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Confessions of an MKP Creative Director | MKP communications inc.

By Jeff Keller, Creative Director

“What are you going to wear?” I ask my design partner Nick as soon as I hear about the meeting.

“Black,” says Nick. “I always wear black.”

“I was thinking about a jacket and tie,” I say nervously.

“Too formal. Go with a vest. You’re a vest guy.”

“What about pants?”

“What about ‘em?”

“You wearing them?”

“Well,” says Nick, “it’s a Zoom meeting.”

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At MKP, brand meetings with a client are some of the most intriguing, most anticipated meetings on our calendar. Whether it’s a brand introduction from a new client or a brand update from an existing one, these meetings are different. The agendas are more open-ended, the focus more aspirational. We spend our time talking about feelings and moods instead of the usual bottom-line topics. Strange to say, it brings back all kinds of memories from my youthful dating days, with agency and client filling the roles of two very earnest but awkward teens trying to find ways to connect with each other. So, I thought it would be fun to dust off a few of the old dating rules I learned through painful trial and error over the years, to demonstrate some of the odd similarities the two experiences share.

Rule #1: Don’t talk about yourself too much.

Nothing’s worse than being on a date with someone who drones on about himself – or an agency that spends more time talking than listening. At MKP, we always bring the focus back to your company’s brand – where it’s been, where it’s heading, what you love about it and what you want to change.  An agency that spends too much time talking about past clients is like a date who’s fixated on past relationships. Get over it! Focus on the relationship you’re beginning. This is the one that’s important.

Rule #2: Establish your do’s and don’ts.

Do you like sushi or not? Scary movies or not? Roller coasters or not? In relationships, answers to certain questions tend to be black and white. Same for most corporate brands. Some are pro-tagline, others avoid them like the plague.  Some love warm, people-focused photography, others demand abstractions, or icons, or no photography at all. One of our most important tasks in exploring brand is to make sure we understand which boundaries are flexible and which aren’t, so we don’t get slapped in the face at the end of a bruising roller coaster ride, metaphorically speaking.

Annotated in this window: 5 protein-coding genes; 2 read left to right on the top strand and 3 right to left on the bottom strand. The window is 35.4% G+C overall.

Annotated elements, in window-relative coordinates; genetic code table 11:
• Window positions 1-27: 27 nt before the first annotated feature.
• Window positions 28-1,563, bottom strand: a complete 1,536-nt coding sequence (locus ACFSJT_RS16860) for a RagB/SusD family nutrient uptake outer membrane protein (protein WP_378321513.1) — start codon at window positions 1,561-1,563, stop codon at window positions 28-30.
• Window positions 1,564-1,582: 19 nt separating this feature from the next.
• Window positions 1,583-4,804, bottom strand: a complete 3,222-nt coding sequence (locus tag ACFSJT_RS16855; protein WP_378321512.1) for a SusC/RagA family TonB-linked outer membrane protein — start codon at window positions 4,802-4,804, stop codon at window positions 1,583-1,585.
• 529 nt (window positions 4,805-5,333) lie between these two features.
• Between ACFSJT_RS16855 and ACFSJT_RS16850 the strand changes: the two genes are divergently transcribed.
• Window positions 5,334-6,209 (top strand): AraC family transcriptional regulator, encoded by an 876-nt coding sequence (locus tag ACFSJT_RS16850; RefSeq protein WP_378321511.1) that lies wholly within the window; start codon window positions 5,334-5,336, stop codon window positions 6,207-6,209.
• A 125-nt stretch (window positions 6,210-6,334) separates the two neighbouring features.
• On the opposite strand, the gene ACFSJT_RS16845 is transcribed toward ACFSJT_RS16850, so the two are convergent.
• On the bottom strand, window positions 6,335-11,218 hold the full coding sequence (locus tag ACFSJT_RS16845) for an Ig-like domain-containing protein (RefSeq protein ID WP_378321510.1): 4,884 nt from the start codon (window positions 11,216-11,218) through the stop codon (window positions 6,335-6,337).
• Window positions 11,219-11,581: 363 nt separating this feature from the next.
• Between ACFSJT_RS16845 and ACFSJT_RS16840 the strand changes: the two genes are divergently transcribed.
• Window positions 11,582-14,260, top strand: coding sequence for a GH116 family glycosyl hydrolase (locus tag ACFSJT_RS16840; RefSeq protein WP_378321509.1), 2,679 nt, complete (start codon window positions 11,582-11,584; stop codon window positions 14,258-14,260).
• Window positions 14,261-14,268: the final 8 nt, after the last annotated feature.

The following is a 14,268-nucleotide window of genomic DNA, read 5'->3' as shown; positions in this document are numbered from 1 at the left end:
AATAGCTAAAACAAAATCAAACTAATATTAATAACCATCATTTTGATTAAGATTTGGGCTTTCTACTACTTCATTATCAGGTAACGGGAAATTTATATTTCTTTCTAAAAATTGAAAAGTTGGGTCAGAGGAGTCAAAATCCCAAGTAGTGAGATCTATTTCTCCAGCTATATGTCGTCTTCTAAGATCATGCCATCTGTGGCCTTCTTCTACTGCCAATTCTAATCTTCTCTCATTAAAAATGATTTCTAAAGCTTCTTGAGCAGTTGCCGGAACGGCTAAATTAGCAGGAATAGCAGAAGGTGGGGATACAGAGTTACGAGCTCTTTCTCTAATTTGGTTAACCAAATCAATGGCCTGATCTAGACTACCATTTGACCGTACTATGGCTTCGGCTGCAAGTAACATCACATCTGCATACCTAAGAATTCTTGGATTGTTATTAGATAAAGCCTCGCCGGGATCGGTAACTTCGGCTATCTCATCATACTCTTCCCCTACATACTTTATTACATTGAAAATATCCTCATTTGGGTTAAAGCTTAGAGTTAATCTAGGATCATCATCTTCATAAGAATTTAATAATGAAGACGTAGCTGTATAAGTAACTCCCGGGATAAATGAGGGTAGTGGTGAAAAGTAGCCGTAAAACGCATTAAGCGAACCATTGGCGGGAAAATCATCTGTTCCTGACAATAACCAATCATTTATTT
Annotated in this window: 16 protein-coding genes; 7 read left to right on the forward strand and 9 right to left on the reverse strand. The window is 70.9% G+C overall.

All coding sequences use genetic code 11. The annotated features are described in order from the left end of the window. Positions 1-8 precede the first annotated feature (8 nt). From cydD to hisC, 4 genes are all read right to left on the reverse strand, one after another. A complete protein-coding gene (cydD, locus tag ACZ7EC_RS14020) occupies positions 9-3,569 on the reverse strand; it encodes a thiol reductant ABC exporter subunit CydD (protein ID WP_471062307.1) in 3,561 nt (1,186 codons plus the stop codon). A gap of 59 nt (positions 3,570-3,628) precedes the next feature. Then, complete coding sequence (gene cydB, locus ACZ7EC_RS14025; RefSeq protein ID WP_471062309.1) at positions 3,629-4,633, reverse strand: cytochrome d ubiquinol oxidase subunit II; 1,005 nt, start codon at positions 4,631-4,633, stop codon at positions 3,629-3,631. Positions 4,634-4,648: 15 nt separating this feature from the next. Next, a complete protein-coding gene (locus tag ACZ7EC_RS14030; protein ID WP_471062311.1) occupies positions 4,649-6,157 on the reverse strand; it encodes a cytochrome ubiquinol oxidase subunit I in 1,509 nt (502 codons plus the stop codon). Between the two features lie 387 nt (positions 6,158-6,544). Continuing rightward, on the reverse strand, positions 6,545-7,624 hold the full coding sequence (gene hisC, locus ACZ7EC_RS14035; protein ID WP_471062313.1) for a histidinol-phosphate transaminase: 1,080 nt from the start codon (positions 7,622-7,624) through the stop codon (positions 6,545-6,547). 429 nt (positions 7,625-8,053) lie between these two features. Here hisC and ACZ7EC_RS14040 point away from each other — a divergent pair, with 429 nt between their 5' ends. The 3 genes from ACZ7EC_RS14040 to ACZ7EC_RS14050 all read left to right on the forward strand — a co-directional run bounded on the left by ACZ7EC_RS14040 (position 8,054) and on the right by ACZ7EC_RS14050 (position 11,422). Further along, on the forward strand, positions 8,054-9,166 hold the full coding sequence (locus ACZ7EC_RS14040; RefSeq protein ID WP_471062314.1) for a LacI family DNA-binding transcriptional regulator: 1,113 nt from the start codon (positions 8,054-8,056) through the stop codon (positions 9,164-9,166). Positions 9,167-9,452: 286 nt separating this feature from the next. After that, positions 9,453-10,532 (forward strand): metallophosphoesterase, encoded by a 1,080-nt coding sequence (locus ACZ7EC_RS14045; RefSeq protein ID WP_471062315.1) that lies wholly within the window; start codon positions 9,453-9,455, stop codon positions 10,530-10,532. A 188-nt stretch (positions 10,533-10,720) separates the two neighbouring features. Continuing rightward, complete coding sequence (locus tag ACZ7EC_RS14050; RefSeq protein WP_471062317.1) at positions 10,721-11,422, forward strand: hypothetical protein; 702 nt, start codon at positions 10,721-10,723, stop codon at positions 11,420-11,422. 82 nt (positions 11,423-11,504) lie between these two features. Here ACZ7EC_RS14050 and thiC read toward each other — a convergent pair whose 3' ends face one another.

Rule #3: Be ready for the good times and the bad.

When your dinner reservation gets lost or the beach weather turns stormy, how do the two of you react? Sometimes you learn more about each other when something goes wrong than when everything goes right. The same is true of brands. As merger/change communications specialists, we frequently need to convey the kinds of messages not everyone wants to hear. And a brand expression that stands up for impacted customers, in word and in deed, is one of the hallmarks of a brand standard that been clearly thought out and articulated for all audiences. We’ll make sure it’s part of your brand agenda if it isn’t there already.

Rule #4: Find a way to grow together.

In good relationships, both people grow to become better than they were separately. Same with your company and your agency. For many clients, the brand is a fully defined, static sets of standards and guidelines, and we’re there to learn the rules. But every agency has something to add, particularly in graphic domains like direct mail, where graphic guidelines are frequently less fully defined than they are in other forms of print. If you can go into your brand meeting with the attitude that both participants have something unique to add, it opens the door to fresh perspectives -- and through this creative give-and-take process, you’ll find that your brand could benefit considerably.

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“So Nick, what did you think of the meeting? This could work!

 I really think this could work!”

“It was just one meeting,” says Nick. “Don’t go head over heels again, OK?

“Let’s see if they call us back.”

“Well, you know where I’ll be…”

“I know, I know, waiting for the phone to ring!”

MKP communications inc. is a New York City-based communications company specializing in financial services marketing and merger/change communication.